Place the yeast and warm water into a medium size bowl and stir to dissolve the yeast. Add the flour and stir vigorously with a wooden spoon or your hand for 2 to 3 minutes, until smooth, and dough is elastic. The starter will be thick and stretchy. It will become more elastic after it has risen.
Scrape the starter into a clear container with high sides, and cover with plastic wrap. Mark the height of the starter and the time on a piece of tape on the side of the container so you can see how much it rises.
At this point, you have two options. If you plan on making the dough the same day, let the sponge rise at room temperature until it has risen to the point where it just begins to indent on top. This may take 6 to 8 hours. It will triple in volume, and very small dents and folds will begin to appear in the top of the surface as it reaches its peak and begins to deflate. Use it before it sinks too much.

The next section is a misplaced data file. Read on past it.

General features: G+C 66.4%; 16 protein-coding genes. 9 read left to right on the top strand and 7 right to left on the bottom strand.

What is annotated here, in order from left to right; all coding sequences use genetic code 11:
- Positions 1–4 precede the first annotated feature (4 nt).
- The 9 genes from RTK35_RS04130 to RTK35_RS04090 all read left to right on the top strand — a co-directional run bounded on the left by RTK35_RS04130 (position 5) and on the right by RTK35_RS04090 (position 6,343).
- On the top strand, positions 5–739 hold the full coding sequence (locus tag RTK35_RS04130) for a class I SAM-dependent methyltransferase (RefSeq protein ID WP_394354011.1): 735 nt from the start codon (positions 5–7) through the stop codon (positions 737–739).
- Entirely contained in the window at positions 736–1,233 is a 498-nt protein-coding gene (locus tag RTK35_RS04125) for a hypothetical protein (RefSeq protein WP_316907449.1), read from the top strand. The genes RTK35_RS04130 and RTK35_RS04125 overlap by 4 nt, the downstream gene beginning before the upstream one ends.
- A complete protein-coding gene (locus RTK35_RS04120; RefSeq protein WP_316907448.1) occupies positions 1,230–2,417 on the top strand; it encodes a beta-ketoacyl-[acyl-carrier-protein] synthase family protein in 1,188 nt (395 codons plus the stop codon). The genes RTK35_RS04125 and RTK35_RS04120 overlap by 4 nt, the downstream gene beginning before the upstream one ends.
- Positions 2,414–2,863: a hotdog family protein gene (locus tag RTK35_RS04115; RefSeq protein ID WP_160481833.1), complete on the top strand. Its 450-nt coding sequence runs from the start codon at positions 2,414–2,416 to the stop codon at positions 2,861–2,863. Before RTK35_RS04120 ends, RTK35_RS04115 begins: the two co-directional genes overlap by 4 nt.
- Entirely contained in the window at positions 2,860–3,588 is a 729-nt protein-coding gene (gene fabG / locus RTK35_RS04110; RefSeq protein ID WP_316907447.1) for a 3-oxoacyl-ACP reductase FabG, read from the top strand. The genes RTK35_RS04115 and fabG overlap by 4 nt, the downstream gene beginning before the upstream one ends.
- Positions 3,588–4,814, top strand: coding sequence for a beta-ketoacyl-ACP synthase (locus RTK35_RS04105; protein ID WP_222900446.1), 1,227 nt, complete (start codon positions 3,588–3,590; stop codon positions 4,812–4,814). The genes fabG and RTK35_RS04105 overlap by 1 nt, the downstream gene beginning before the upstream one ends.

If you plan to make the dough the following day, let the sponge rise for 1 hour after mixing, then place it in the refrigerator and let it rise for at least 14 hours before taking it out to use. Be sure to compensate for the cold temperature of the starter by using warm water in the dough. Let it sit out, covered, until it reaches room temperature. This may take several hours.
This recipe was provided by a chef, restaurant or culinary professional. It has not been tested for home use.
Recipe courtesy of Amy Schreiber, Amy's Bread